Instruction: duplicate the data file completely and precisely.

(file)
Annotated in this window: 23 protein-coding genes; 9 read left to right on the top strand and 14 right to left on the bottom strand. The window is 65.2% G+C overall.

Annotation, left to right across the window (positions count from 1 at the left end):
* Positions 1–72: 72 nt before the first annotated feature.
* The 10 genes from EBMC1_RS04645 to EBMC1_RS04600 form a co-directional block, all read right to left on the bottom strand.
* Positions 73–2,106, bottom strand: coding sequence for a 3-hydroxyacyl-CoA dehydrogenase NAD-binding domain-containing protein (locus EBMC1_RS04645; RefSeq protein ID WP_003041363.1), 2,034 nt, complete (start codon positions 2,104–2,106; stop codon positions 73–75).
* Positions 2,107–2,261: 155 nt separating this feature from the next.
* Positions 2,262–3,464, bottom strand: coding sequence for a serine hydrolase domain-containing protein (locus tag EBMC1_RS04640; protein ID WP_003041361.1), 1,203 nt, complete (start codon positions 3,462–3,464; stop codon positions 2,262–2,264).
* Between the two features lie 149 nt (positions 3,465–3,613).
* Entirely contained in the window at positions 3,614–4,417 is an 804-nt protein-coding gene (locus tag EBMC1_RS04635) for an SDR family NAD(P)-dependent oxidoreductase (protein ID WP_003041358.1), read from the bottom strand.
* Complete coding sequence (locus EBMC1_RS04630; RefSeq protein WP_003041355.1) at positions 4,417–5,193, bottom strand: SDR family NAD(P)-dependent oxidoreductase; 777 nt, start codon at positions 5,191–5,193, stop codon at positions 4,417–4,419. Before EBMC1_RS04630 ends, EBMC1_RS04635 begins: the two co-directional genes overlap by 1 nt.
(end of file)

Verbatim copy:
Annotated in this window: 23 protein-coding genes; 9 read left to right on the top strand and 14 right to left on the bottom strand. The window is 65.2% G+C overall.

Annotation, left to right across the window (positions count from 1 at the left end):
* Positions 1–72: 72 nt before the first annotated feature.
* The 10 genes from EBMC1_RS04645 to EBMC1_RS04600 form a co-directional block, all read right to left on the bottom strand.
* Positions 73–2,106, bottom strand: coding sequence for a 3-hydroxyacyl-CoA dehydrogenase NAD-binding domain-containing protein (locus EBMC1_RS04645; RefSeq protein ID WP_003041363.1), 2,034 nt, complete (start codon positions 2,104–2,106; stop codon positions 73–75).
* Positions 2,107–2,261: 155 nt separating this feature from the next.
* Positions 2,262–3,464, bottom strand: coding sequence for a serine hydrolase domain-containing protein (locus tag EBMC1_RS04640; protein ID WP_003041361.1), 1,203 nt, complete (start codon positions 3,462–3,464; stop codon positions 2,262–2,264).
* Between the two features lie 149 nt (positions 3,465–3,613).
* Entirely contained in the window at positions 3,614–4,417 is an 804-nt protein-coding gene (locus tag EBMC1_RS04635) for an SDR family NAD(P)-dependent oxidoreductase (protein ID WP_003041358.1), read from the bottom strand.
* Complete coding sequence (locus EBMC1_RS04630; RefSeq protein WP_003041355.1) at positions 4,417–5,193, bottom strand: SDR family NAD(P)-dependent oxidoreductase; 777 nt, start codon at positions 5,191–5,193, stop codon at positions 4,417–4,419. Before EBMC1_RS04630 ends, EBMC1_RS04635 begins: the two co-directional genes overlap by 1 nt.